Russia angry at Poland over WWII anniversary snub

Polish soldiers are seen at the Monument to the Defenders of Westerplatte during the ceremony marking 79th anniversary of World War II outbreak in Westerplatte, in Gdansk, Poland, 01 September 2018. [EPA/ADAM WARZAWA POLAND OUT]

Russia expressed anger on Wednesday (20 March) that President Vladimir Putin has not been invited to ceremonies marking the 80th anniversary of the start of World War II in Poland later this year.

The Russian foreign ministry voiced its “bewilderment” upon learning of Warsaw’s plan to mark the anniversary only with Poland’s close allies – members of the European Union and NATO and several ex-Soviet nations.

Russia accused the Polish authorities of ignoring “historical logic” and seeking to turn the September commemorations into a “secret” meeting.

“Despite our Homeland’s unquestionably decisive contribution to the defeat of Hitler’s Reich and the liberation of Poland from the Nazi aggressors, there is no place for Russia in this plan,” the foreign ministry said in a statement.

“Let it be on the current Polish authorities’ conscience,” it stated.

Polish President Andrzej Duda’s press office said “the key to the invitations isn’t historical but rather contemporary.”

“These dramatic events will be commemorated by Poland and the countries we work closely with today for peace in a world based on the principles of observing international law,” the press office told AFP.

Ahead of the German invasion of Poland on 1 September 1939, Germany and the Soviet Union agreed to carve up eastern Europe between them in a secret clause of the infamous Molotov-Ribbentrop Pact.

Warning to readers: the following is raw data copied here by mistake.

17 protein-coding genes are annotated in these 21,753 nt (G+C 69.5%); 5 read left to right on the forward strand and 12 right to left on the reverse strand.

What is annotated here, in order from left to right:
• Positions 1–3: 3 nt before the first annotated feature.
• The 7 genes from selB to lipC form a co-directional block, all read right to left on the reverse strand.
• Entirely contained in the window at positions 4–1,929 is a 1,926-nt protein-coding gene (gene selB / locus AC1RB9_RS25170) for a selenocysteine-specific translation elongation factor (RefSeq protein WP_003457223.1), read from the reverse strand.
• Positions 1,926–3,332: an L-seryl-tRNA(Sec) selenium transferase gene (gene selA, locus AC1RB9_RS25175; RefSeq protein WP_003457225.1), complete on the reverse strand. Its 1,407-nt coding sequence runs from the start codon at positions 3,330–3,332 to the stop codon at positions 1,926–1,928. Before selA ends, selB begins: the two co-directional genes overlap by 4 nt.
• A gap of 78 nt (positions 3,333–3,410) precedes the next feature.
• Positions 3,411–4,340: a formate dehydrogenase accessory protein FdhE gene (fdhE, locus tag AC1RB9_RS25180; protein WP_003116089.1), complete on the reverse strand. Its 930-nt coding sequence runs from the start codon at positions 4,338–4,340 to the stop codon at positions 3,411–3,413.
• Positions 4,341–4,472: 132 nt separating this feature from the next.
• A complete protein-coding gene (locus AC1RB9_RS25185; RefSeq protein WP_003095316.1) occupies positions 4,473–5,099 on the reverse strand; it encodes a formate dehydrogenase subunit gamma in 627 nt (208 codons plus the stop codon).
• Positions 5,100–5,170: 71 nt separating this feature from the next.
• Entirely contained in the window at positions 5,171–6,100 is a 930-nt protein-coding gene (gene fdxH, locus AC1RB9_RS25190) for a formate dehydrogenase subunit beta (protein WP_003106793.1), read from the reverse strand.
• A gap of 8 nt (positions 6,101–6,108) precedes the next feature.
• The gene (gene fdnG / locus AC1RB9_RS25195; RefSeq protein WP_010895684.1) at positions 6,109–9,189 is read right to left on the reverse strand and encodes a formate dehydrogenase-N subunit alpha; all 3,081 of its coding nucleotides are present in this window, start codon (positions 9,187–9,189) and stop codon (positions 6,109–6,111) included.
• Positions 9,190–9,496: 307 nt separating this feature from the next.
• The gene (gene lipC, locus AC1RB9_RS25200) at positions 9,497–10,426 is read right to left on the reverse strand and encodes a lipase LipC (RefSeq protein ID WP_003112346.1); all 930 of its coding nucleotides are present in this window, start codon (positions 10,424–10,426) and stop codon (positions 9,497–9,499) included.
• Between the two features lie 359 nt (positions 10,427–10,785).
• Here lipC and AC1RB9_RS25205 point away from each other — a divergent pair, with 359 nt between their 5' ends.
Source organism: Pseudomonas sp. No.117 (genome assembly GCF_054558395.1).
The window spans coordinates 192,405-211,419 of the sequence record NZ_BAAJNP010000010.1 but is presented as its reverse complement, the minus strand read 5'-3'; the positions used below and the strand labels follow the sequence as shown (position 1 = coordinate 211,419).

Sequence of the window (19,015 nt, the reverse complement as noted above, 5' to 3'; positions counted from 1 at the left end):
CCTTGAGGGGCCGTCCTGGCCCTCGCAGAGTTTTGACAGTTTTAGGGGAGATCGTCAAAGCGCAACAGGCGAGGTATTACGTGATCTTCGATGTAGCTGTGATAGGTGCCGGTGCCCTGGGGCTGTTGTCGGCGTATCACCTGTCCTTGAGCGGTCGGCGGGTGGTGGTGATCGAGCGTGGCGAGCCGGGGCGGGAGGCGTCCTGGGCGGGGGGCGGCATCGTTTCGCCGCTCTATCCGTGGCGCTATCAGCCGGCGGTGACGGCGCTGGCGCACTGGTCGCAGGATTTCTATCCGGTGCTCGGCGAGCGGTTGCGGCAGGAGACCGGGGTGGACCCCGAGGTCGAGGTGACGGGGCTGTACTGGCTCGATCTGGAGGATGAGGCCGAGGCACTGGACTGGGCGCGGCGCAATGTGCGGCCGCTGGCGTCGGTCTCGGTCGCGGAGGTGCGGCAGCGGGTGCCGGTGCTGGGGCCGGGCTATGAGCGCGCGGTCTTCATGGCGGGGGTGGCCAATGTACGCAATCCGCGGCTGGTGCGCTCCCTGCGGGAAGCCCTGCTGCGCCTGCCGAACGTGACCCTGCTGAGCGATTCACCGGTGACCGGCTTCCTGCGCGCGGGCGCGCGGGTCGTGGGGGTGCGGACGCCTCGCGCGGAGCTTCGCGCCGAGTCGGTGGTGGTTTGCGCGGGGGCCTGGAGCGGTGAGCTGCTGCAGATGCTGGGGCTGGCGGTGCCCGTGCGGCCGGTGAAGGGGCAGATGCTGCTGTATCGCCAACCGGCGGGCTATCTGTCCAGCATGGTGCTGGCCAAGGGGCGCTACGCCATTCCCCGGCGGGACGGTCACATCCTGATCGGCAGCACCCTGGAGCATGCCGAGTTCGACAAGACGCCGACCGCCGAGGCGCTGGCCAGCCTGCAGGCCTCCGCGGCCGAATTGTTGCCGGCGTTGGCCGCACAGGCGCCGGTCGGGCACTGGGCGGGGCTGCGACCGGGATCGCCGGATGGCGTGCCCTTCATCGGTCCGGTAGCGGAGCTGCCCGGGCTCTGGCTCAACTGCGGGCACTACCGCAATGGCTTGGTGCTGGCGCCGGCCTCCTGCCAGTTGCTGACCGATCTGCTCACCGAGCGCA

The USSR, allied with Nazi Germany, attacked Poland on 17 September 1939 and occupied part of its territory before Hitler launched a surprise attack against the Soviet Union on 22 June 1941, breaking the pact.

Duda’s aide Krzysztof Szczerski suggested that invoking historical logic “in the context of September 1939 is problematic,” adding Poland and its allies respected international law.

“Breaking these rules was the mark of the aggressors in 1939 and remains the biggest threat to peace today,” he was quoted as saying.

Russia has faced Western condemnation for its 2014 annexation of Crimea and support for separatists in eastern Ukraine, as well as military support for President Bashar al-Assad in Syria, among other crises.

Moscow insists the West often forgets that the Soviet Union saved the world from Hitler. An estimated 27 million Soviet soldiers and civilians were killed in WWII and the Red Army’s triumph in the deadliest war in history is seen as a huge point of pride in Russia.

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